| The first Acadians to reach St. Pierre and
Miquelon came from Cape Breton in 1758. After the Treaty of Paris
in 1763, the Acadians were told that they had 18 months to relocate to
French soil. The French govermnent recognized that St. Pierre and
Miquelon would soon be faced with new settlers. In order to keep
things under contral, they agreed to support only 300 Acadians. The
new governor (Dangeac) and the 300 sailed from Rochefort on the Garonne
and arrived in 1763. The governor also supplied the legitimate settlers
with fishing equipment. But they were soon joined by others.
| Since St. Pierre and Miquelon were the last
French colonies left in North America after the treaty, hundreds of Acadians
sailed there from Nova Scotia, Prince Edward Island, and New England.
From 1763 to 1767, other Acadians came from French Atlantic cities.
But the small islands didn’t have the resources to support them all, especially
In October 1763, 116 Acadians arrived from
Boston. They were followed in August of 1764, by 100 Acadians (from
Cape Breton Island, Prince Edward Island, the Isthmus of Chignecto, and
Chedabouctou) who had been imprisoned in Nova Scotian forts before sailing
to Miquelon. In October of 1765, 111 Acadians from Prince Edward
Island and Halifax also migrated to Miquelon. That same month, 72
Acadians from Beausejour made it to the islands. Acadians (about
50) on a French fishing fleet jumped ship at St. Pierre at about the same
Dangeac tried to get the new Acadian settlers
to move to Guiana, but the tropical climate terrified the Acadians and
they refused to go. They built meager homes, consisting of spruce
stakes stuck in the ground and covered with sod. The chimneys were
made of clay, mud, and hay. There wasn’t enough building materials
to construct sturdy homes for everyone.
Finally, Dangeac had enough. When 72
Acadians arrived in November of 1765, he sent 43 of them to Nantes, France.
He communicated the problem to France, and the unauthorized Acadian settlers
were ordered to go to Acadia (Nova Scotia) or France. The didn’t
want to return to Acadia. Some said they would go to Louisiana, but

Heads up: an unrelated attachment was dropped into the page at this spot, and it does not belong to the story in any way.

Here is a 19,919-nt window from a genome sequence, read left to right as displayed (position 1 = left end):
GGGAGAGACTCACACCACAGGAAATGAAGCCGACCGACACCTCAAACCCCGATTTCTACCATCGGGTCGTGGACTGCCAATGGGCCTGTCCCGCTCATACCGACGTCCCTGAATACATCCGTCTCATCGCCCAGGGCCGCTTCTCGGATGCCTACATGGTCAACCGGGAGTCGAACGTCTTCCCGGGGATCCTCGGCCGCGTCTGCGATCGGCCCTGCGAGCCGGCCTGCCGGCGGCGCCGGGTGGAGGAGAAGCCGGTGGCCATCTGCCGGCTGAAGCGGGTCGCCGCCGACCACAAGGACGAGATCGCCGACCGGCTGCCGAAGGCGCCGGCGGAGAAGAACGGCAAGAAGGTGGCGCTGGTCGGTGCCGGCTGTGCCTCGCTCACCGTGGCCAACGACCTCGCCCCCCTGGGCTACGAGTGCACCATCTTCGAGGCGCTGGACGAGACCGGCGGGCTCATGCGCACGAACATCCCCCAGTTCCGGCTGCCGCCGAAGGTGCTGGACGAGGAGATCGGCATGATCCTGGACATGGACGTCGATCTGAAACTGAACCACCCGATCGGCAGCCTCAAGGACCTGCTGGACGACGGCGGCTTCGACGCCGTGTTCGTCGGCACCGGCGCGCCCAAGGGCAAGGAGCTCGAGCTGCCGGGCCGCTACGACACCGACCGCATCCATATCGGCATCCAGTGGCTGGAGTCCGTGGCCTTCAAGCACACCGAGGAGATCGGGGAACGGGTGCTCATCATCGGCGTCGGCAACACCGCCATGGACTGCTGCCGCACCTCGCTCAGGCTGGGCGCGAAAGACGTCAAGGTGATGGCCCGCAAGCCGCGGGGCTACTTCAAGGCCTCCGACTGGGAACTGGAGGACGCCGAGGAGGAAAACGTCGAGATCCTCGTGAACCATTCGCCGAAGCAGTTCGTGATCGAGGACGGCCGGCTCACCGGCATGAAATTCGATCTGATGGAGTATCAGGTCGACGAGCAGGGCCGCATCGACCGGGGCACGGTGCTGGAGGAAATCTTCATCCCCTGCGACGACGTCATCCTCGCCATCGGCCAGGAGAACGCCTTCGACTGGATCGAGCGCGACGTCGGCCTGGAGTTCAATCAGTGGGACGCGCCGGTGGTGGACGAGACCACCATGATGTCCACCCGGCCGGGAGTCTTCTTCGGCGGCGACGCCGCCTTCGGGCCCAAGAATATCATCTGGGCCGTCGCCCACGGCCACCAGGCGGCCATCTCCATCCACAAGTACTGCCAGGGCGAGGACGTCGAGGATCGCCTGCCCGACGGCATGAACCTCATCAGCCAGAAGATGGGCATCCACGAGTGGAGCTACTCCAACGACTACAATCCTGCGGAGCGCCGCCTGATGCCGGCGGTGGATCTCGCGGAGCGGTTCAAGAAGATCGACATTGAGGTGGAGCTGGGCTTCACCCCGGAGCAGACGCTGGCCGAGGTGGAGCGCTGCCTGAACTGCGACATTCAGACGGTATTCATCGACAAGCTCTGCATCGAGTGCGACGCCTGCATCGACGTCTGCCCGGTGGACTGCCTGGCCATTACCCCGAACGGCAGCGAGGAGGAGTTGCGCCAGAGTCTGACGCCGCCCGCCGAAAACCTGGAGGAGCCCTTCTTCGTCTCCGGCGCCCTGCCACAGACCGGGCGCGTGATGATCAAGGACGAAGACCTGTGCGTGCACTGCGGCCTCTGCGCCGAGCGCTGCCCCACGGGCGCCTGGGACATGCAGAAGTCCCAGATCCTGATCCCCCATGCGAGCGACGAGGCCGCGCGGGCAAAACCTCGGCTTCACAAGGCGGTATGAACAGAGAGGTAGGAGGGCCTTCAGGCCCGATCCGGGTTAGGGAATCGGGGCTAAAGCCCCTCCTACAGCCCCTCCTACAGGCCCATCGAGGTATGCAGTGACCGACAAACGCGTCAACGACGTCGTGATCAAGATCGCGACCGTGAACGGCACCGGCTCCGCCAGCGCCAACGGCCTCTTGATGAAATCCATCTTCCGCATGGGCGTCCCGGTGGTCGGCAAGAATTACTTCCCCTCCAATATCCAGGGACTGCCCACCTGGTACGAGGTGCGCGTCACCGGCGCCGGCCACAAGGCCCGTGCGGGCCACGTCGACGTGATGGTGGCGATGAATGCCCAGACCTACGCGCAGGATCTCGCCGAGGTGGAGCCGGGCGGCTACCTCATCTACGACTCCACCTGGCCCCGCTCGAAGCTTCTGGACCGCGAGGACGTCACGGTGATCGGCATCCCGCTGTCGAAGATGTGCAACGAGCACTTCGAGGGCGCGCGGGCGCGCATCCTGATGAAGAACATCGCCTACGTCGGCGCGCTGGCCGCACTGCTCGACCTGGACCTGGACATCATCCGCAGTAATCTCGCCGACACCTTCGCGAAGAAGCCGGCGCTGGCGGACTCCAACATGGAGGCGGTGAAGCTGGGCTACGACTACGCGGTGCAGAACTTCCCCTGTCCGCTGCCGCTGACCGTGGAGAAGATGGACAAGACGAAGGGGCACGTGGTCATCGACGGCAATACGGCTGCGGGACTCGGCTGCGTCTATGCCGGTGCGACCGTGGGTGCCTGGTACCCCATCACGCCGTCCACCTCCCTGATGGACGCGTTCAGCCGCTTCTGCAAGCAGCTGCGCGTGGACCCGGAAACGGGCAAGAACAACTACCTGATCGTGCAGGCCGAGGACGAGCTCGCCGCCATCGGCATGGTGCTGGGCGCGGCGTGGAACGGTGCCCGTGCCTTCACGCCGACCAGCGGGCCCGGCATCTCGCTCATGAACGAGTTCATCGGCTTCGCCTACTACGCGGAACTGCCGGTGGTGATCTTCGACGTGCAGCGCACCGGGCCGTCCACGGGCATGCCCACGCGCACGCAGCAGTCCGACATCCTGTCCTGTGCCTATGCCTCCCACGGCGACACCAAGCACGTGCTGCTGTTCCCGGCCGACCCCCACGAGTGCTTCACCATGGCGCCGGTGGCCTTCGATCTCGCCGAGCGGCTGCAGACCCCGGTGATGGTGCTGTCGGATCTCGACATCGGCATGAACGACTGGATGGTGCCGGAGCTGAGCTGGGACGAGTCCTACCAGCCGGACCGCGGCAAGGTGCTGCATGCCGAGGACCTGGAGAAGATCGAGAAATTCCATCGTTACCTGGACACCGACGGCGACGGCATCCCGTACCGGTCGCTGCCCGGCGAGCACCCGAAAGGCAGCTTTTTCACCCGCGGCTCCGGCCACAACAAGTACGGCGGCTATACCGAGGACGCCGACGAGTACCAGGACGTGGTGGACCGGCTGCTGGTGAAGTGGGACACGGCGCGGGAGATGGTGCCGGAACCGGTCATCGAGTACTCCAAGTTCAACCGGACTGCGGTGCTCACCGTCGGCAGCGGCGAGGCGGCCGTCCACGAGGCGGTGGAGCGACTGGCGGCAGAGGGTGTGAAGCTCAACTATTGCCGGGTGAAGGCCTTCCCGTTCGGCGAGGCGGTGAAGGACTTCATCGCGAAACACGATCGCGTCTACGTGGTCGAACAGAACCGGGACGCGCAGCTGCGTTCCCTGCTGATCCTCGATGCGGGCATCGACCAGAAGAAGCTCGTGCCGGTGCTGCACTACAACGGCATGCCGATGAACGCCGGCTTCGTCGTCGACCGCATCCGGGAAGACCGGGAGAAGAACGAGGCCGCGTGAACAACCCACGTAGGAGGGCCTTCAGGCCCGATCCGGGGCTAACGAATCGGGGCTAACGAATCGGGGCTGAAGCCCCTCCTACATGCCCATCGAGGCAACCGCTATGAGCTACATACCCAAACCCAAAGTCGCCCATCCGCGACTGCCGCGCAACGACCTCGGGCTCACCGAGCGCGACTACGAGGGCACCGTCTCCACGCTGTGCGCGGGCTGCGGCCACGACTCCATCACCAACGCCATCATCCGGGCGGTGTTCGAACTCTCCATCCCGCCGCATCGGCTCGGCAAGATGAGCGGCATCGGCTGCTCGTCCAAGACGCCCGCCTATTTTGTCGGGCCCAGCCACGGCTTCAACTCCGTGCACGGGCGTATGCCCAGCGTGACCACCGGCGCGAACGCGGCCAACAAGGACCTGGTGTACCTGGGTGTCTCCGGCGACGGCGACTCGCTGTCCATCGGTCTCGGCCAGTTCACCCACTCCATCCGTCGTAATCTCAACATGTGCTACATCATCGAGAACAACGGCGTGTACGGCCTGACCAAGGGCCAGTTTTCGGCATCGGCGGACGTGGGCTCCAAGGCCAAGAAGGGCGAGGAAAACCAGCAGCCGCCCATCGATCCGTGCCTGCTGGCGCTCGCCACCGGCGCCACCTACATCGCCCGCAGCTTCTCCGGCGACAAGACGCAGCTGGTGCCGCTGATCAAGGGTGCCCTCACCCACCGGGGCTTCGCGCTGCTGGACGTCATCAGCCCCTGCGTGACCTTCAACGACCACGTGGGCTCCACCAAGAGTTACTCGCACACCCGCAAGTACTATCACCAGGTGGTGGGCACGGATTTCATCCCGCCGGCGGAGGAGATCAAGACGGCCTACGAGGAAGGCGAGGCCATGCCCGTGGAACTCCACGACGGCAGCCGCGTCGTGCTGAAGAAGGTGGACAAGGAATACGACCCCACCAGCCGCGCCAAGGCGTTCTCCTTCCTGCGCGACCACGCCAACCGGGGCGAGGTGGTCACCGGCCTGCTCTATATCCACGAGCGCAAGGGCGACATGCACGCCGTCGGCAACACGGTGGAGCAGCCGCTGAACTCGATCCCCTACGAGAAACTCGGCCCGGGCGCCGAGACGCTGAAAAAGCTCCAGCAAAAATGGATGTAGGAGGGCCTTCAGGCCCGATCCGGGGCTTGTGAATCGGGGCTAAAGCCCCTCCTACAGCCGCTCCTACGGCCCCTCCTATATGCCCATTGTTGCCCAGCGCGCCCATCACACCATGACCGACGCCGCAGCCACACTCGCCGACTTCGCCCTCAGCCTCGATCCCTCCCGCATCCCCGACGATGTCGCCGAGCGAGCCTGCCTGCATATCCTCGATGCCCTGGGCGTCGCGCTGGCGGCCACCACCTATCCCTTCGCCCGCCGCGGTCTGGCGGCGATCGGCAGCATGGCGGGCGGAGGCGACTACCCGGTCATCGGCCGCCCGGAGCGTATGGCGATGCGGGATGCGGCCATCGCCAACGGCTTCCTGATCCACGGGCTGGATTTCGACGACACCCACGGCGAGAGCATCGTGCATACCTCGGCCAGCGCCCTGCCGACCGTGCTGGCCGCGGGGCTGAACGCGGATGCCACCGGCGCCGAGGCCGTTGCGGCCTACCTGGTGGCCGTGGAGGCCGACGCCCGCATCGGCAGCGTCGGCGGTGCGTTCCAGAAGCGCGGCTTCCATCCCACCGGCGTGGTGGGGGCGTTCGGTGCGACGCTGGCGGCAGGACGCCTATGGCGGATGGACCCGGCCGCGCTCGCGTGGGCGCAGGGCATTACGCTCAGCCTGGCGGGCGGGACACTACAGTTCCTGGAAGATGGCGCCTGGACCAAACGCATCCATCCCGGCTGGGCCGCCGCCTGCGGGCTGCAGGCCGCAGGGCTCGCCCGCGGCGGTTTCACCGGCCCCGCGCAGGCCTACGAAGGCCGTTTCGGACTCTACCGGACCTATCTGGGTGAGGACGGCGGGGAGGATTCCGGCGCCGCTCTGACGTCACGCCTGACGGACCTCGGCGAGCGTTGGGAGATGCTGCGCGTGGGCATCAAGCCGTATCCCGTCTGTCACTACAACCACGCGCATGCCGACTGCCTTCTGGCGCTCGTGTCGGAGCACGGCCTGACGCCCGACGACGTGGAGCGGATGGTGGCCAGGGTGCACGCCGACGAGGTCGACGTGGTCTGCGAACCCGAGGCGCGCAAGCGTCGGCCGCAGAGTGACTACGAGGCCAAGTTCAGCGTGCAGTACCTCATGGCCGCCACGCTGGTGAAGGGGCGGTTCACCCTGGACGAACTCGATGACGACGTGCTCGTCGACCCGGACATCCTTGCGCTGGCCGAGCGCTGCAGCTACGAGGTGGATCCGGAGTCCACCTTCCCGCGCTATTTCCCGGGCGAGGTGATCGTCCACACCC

nothing became of it. Actually, 14 from this group eventually made
it to Louisiana aboard the seven ships in 1785.
From October to December of 1767, 763 people
(almost all Acadians) left the islands. Most (586) went to France,
while the rest (163) went to Acadian (actually, to Cape Breton Island,
Ile Madame, and Cocagne).
After the island population was drastically
reduced, the merchants began to speak up ... saying how the island could
support more if they engaged themselves in the fishing industry.
So 240 Acadians at St. Malo and Rochefort asked the French government to
reconsider their position. In 1768, Choiseul said okay, and allowed
a limited number of them to return (if they were self-supporting and would
pay their own transportion). Two Acadian schooners brought 103 Acadians
back to the islands. The South Carolina Gazette (Feb. 1, 1768) has an article from London that quotes an Oct. 9 letter from Parish that stated:
"They write from Brest, that a ship is arrived there, on hoard of which were brought, from the Island of St. Pierre and M'quslon. 80 Acadians , who make 15 families, which were ordered by the ministry to be brought to France, on account of the misery they were reduced to, and the handships they suffered from the English on account of the cod fishery."
The Creole sailed from Rochefort carrying 37
Acadians; it arrived at Miquelon on May 5, 1768. The Louise carried
66 more, arriving on June 23, 1768. Choiseul later agreed to transport
them for free, and 219 more made the trip.
The Acadians tried to raise livestock, but
it proved to be a failure. When the demand for codfish increased,
they were able to improve their situation. By 1776, the population
of St. Pierre and Miquelon was 1894.
Trouble returned in 1778, when France declared
war on England. The Acadians on St. Pierre and Miquelon were herded
onto ships as their settlements were destroyed. They were sent to France,
where they lived on welfare in the port towns of St. Malo, La Rochelle,
Cherbourg, Rochefort, and Nantes. After the peace treaty in 1783,
1250 Acadians asked to return to St. Pierre and Miquelon. In 1783,
510 Acadians returned to the islands, and 713 followed the next year.
The settlements were rebuilt, and the cod
fishing industry was resumed. Acadians and Frenchmen from the continent
even traveled there to work during the summers. But with success
came yet another invasion. On May 14, 1793, a small British force
raided the island and sent the small French garrison and non-resident fisherman
to Halifax. From there, they were sent to France ... arriving in mid 1794.
The resident Acadian fisherman were told to
work for the English, but they refused. So the English decided to
expel all of them. But before they could, about 32 Acadian families
left for Iles Madeleine (1793). More (360) Acadians sailed for Ile
Madame. In September 1796, the remaining Acadians on the islands
were sent to Halifax. They were placed in nearby fishing villages
and forced to work on English fishing boats in the Grand Banks.
Finally, in July of 1796, the government said
they could go to France. In July 1797, a number of them sailed to
Bordeaux in France. The following month, more Acadians sailed to
When a treaty was made in 1814, hundreds of
Acadians returned to St. Pierre and Miquelon. By 1820, there were
800 Acadians on the islands.